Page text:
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How sport can help with office team-building

Tuesday 9th October 2018

Most people in offices work in teams. Whether it is the accounts team, the HR team, the management team or the people carrying out the customer-facing functions of the business, there are collective efforts going on across the enterprise in order to make it a success.

Of course, working in a team is not something everyone takes to naturally. Many people are very individual characters, while some people are simply shy. Others, however, may be highly gregarious and fit in easily.

For that reason, team building is not a one-size-fits all enterprise. Nonetheless, there are some great ways in which the process of getting staff to work together better can be achieved, and one of these is to encourage staff to be involved in sport.

This requires a bit of organisation and may be subsidised by the company, but it simply means that your office could make engagement in sporting activities a major after-hours feature of the workplace.

Some of that may be done on a casual basis, with ad hoc teams or one v one games of tennis or badminton, but there is a great deal to be said for having an emphasis on team games.

An easy way for this to happen is to set up a six-a-side football team. Or you could have a netball team for the ladies. And if that sounds sexist, it’s because it is – in the sense that there are no men’s netball leagues. That’s actually why it isn’t an Olympic sport!

The great thing about playing team sport is it gets people to come together where they might not otherwise do so. This gets some people out of their bubbles and echo chambers, encourages people to accept diversity and may also enable people to get to know those who are in other teams in the office, thus helping to break down barriers.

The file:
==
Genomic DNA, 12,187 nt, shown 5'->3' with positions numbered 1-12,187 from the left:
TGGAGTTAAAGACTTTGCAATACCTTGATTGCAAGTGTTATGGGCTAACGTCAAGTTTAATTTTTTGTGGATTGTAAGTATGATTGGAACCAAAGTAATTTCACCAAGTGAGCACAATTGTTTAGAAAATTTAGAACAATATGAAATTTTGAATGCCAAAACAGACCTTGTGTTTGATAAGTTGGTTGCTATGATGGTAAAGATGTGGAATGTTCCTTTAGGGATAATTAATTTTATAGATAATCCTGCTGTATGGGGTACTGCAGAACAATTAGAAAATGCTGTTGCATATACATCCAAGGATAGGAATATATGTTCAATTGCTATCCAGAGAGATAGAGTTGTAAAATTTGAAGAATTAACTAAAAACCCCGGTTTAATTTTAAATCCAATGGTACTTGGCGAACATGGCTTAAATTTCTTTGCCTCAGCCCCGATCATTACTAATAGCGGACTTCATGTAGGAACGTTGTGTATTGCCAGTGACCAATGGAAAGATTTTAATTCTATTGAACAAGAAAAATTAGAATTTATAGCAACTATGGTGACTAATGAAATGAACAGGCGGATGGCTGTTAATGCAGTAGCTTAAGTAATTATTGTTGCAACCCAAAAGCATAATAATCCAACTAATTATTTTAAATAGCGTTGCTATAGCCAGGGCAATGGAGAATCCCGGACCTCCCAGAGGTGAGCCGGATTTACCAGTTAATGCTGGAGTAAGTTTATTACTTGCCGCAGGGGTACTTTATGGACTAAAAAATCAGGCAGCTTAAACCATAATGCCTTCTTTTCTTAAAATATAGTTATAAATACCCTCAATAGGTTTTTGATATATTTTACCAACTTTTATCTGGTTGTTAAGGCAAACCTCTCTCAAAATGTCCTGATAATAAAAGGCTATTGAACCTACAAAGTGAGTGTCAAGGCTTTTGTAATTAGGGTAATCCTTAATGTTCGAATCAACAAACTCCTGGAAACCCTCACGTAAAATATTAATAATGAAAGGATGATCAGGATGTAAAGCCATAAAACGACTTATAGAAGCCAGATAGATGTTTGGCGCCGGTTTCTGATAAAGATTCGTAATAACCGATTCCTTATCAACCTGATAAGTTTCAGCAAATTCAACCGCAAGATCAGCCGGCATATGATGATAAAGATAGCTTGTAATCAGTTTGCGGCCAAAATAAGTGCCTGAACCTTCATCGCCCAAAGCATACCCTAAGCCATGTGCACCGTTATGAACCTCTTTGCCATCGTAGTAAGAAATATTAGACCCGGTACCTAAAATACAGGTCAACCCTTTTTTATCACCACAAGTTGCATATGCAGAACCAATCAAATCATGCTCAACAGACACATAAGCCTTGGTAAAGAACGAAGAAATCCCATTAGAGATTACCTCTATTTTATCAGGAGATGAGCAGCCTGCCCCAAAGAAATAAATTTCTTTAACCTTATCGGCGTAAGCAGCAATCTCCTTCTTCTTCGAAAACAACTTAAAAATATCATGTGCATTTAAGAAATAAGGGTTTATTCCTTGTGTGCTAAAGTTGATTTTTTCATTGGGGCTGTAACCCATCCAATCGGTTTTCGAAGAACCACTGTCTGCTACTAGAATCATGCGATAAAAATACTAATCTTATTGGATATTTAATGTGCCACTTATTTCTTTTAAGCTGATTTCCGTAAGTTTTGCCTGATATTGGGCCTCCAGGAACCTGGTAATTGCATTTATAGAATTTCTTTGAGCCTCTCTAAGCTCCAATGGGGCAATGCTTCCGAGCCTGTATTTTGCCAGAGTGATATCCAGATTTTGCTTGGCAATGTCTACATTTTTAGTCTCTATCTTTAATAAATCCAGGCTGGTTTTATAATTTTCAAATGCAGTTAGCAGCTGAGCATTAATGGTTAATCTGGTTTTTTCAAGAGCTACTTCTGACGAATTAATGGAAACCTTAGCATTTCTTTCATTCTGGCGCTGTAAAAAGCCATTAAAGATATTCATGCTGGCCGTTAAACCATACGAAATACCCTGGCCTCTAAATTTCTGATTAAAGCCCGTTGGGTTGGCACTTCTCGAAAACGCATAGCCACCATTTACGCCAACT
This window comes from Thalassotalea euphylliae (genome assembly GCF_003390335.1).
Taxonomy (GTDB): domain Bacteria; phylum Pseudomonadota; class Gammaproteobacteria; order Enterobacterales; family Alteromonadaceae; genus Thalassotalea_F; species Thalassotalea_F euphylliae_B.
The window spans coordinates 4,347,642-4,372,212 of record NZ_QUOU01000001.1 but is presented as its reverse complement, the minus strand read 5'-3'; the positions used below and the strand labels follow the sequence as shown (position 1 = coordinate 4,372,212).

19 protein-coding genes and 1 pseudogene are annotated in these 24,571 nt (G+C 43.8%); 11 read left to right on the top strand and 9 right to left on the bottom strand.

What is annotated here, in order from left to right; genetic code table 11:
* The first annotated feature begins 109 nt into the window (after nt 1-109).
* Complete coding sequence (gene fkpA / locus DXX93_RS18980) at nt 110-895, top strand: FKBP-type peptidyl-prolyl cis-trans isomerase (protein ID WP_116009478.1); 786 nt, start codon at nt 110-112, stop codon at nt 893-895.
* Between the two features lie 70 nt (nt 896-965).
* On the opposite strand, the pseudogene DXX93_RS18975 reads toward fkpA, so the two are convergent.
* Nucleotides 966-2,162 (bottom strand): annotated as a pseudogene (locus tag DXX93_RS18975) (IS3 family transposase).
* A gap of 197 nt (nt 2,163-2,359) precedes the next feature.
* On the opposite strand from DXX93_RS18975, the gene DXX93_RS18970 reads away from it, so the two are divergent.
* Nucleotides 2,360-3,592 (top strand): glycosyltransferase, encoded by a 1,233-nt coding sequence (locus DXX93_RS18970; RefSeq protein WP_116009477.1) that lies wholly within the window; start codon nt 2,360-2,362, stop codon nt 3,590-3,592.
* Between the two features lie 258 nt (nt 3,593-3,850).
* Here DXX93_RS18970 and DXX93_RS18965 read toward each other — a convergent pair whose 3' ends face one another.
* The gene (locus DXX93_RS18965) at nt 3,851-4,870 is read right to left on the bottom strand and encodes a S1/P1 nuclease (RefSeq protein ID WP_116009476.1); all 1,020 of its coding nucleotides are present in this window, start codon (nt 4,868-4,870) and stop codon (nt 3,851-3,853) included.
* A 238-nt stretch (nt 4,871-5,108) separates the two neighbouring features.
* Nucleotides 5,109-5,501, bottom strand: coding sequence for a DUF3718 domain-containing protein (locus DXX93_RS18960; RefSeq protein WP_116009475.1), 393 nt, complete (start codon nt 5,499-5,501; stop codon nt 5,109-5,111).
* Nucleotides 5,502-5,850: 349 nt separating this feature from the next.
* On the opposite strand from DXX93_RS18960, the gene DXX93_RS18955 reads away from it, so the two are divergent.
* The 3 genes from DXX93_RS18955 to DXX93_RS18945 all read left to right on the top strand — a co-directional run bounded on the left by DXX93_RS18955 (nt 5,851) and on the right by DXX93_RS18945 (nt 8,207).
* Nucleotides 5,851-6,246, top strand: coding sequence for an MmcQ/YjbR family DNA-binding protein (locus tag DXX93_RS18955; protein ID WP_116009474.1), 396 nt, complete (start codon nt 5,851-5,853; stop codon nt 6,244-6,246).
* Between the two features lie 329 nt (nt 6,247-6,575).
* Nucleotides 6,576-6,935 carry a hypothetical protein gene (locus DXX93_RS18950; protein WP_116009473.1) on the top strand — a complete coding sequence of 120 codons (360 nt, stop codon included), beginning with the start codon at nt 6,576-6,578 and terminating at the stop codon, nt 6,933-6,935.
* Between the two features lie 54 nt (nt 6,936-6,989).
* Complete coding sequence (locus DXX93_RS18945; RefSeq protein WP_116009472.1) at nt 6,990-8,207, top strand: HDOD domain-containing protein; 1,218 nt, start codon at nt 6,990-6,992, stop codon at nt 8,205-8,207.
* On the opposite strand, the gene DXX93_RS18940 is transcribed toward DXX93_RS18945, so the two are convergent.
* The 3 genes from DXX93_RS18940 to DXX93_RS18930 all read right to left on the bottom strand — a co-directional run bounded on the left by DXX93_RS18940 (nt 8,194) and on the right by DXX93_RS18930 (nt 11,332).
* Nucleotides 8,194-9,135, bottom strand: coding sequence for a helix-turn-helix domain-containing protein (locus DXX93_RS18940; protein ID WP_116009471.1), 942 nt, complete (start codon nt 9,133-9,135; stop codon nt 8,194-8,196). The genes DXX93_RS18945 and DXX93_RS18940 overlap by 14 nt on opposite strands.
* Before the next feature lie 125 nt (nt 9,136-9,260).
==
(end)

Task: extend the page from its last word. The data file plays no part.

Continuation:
Another positive is that this kind of activity takes place outside the office setting. Many people will relax more in such circumstances and may show more of their character, rather than their ‘work face’. This helps people gain a more rounded, ‘human’ impression of those they share an office with. Indeed, this may be particularly true when management are involved in teams, as the hierarchy that might exist from nine ’til five is suspended and the real character of people is revealed. As with work socials, this breaking down of barriers means people can enjoy the company of their colleagues more.

If your team plays in a league and is successful, this will be a bonus, as people may bring that feeling that they are in a team that can win together back into the office. Trust and confidence in others will soar.

These are all good reasons for being involved in team sports after hours. There are others too, of course; the health and fitness benefits may mean fewer absences and allow people to feel positive about themselves.

Of course, there is always the risk of a sporting injury or two, but that may happen anyway if staff like to play in teams already. So don’t leave those friendships and that camaraderie to the local Sunday league; bring some of that into your business.

 

Image courtesy of iStock/dima_sidelnikov

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